Archive from August, 2008
23 Aug
2008
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Rationalizing Away Media Bias

This news story is from May, but I just ran across it:

Are Conservatives Happier than Liberals?
http://www.msnbc.msn.com/id/24502967/

In summary, the story reports on a Pew survey that found conservatives are generally happier than liberals. This doesn’t surprise me given the bitterness and agitation tactics employed by left-wing politicians.

The reason? We’re told… is because conservatives “reason away” nation’s problems. No, it’s not that we understand the problem and don’t see a feasible government solution. We just rationalize away, calling on our inner shrinks so that we may shirk our broader social responsibility.

One thing that comes to mind – income disparity. You see, according to MSNBC, understanding that some people are compensated more than others, due to meritorious reasons, is “reasoning away the problem.” Perhaps it would be more accurate to say that conservatives don’t necessarily see wealth as a problem to be solved.

I wish all my conservativeness let me reason away MSNBC.

15 Aug
2008
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Social Issue Musings

Are the “social issues,” so important to Republican victories, considered quaint in NY?

Does the ‘liberal’ city make it easier to talk about low taxes and personal responsibility when advocating Republicanism, than, say, the defending traditional marriage or the rights of the yet-unborn?

Do NYC Republicans on the whole consider social issues relevant territory for government intervention, or are they more libertarian, subscribing to the view that government should not discourage or sanction the personal choices of any citizen, be they related to the practice of medicine, lifestyle, or vice?

I think anyone who has seriously considered their party choice and opinions before subscribing to them has wrestled with the basic question of how much government should be concerned with social issues. Indeed, it was no less than Ronald Reagan who said “If you analyze it I believe the very heart and soul of conservatism is libertarianism.” Yes, plain freedom. Most libertarians would argue that when considering legitimate governmental affairs, these issues are superfluous.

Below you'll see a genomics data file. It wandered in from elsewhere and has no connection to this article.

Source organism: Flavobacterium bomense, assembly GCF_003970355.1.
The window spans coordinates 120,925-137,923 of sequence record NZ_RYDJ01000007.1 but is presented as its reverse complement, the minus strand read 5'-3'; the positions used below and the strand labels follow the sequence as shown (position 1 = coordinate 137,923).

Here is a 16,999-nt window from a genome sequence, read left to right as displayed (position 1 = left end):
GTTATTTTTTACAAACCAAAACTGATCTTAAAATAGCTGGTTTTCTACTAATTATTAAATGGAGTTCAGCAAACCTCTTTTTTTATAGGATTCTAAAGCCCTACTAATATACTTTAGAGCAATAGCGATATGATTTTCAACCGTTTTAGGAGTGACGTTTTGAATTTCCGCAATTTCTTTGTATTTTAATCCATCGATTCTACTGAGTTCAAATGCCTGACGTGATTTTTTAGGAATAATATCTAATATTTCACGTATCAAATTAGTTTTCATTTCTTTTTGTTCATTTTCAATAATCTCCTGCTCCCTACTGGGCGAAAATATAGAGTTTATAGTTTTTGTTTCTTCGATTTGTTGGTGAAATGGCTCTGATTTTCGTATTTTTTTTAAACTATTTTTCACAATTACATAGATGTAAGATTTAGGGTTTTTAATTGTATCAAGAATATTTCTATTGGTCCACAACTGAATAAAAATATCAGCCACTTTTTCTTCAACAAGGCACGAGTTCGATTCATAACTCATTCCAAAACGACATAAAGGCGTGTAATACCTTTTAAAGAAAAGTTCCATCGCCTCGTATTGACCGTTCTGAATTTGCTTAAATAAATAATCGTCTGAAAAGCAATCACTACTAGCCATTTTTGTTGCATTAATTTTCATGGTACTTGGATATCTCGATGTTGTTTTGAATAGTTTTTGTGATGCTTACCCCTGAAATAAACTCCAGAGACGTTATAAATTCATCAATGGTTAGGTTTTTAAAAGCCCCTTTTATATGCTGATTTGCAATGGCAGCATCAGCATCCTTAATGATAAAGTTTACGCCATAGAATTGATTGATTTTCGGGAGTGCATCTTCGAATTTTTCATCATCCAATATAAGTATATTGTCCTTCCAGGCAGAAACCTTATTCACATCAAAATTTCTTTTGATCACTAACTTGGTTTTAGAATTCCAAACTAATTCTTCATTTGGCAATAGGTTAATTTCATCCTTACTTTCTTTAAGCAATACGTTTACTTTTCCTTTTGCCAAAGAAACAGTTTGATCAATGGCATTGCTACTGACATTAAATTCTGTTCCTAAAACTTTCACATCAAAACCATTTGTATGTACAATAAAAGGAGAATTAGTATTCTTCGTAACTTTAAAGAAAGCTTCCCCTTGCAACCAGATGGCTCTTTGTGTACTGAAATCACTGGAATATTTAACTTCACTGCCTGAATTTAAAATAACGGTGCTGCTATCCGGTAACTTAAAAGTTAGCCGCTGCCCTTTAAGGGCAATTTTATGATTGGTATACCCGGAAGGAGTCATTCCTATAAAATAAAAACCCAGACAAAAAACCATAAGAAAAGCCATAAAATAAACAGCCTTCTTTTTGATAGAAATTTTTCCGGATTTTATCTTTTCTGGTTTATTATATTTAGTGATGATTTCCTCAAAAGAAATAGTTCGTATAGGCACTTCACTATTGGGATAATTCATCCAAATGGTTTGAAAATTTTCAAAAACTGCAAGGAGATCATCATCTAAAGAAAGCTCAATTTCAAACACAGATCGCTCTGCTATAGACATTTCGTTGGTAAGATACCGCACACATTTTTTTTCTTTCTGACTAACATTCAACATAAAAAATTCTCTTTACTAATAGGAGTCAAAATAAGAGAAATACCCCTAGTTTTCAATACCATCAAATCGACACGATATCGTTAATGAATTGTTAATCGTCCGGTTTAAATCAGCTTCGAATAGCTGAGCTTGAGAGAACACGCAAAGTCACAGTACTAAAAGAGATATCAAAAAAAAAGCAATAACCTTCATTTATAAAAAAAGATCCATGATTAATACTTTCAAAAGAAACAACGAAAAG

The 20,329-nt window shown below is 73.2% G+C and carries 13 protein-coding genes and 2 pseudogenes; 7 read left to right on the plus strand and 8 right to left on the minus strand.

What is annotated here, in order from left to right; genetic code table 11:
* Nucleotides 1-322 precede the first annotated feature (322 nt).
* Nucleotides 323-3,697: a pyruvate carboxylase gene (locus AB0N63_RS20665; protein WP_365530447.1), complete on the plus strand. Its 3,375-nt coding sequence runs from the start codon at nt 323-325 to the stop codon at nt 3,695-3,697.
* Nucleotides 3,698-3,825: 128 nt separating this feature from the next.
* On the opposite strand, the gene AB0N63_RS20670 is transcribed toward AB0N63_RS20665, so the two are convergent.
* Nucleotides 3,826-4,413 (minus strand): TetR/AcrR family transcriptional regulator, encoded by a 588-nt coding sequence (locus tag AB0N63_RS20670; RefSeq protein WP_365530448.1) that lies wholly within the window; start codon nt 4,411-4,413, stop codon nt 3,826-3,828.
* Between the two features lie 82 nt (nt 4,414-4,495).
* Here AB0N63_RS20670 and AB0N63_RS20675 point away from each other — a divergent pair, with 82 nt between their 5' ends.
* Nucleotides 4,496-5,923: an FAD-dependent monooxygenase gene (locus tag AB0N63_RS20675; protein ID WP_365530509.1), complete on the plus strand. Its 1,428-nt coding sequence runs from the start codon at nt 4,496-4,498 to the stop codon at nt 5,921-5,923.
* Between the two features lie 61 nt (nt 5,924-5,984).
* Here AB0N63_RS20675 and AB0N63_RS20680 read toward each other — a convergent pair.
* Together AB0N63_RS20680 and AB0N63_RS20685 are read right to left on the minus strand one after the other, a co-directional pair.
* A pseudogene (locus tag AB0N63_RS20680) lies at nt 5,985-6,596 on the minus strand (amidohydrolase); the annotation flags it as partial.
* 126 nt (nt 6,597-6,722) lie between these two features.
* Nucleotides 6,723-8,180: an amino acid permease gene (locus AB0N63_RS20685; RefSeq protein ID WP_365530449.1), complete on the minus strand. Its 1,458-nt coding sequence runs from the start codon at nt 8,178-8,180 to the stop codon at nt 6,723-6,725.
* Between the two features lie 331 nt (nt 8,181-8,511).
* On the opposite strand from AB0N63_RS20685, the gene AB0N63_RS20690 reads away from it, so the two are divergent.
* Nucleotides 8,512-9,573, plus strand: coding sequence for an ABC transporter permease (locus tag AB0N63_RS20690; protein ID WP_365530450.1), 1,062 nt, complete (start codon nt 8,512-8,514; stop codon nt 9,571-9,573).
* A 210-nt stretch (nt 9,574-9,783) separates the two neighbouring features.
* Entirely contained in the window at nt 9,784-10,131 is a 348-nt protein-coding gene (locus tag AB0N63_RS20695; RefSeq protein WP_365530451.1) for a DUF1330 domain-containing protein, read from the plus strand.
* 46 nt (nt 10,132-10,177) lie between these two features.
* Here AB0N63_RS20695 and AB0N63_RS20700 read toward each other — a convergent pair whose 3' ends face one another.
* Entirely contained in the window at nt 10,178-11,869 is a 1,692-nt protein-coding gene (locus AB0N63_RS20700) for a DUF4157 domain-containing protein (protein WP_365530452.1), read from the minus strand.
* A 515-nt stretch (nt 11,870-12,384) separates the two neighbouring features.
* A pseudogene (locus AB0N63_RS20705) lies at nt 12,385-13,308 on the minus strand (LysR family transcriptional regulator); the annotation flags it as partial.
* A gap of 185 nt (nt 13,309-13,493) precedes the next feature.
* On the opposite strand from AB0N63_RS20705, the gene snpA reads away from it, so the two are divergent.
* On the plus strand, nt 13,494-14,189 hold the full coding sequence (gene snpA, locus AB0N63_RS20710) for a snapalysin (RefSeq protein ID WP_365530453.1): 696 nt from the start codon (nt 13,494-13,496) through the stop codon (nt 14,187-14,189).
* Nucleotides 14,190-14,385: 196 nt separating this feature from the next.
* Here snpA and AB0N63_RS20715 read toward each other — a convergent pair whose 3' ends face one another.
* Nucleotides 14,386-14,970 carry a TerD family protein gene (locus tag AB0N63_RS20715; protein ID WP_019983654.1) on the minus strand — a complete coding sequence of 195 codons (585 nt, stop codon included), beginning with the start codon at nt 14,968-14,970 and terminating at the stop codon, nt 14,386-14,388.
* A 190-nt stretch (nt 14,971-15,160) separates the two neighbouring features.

As a supporter of the importance of maintaining these traditional social values, despite their unpopularity throughout most of the circles I find myself in and my near complete avoidance of quoting anything biblical when discussing politics, I remain convinced that they do exist for the health of our society – especially in the long run.

Marriage, for example: Belief that marriage is sacred bond that exists both for the mutual support of husband and wife and the creation and rearing of healthy, well adjusted, children that can grow up to be productive citizens is a legitimate state interest. It goes without saying that having a mother and a father is not the only pre-requisite for a leading a happy and fulfilling life, but in 99% of cases, all other factors equal, it helps. Should we not encourage the ideal through legislative incentives?

Anticipating some potential responses-
I am not unsympathetic to the argument that two consenting adults, regardless of sex, should be allowed to enter into a contractual agreement called marriage. I don’t believe people choose their sexual orientation, and I can imagine the anguish of knowing that your society has barred your from expressing the highest form of commitment to your beloved. Perhaps there is a legal workaround – civil unions come to mind, but I am not familiar with what distinguishes them from a marriage, except their name. And as for the tax benefits, it would he helpful to remember that the rate is lower to encourage marriage for the primary benefit of encouraging families to blossom. Marriage holds a special status in society, compared, say, to regular friendship, I would guess, because of its creative nature.

At any rate, I am of the mind that we skirt social issues at our own peril. They build the bedrock for a moral and decent society; and that is surely a pre-requisite for a prosperous and meaningful one in which to live a full life.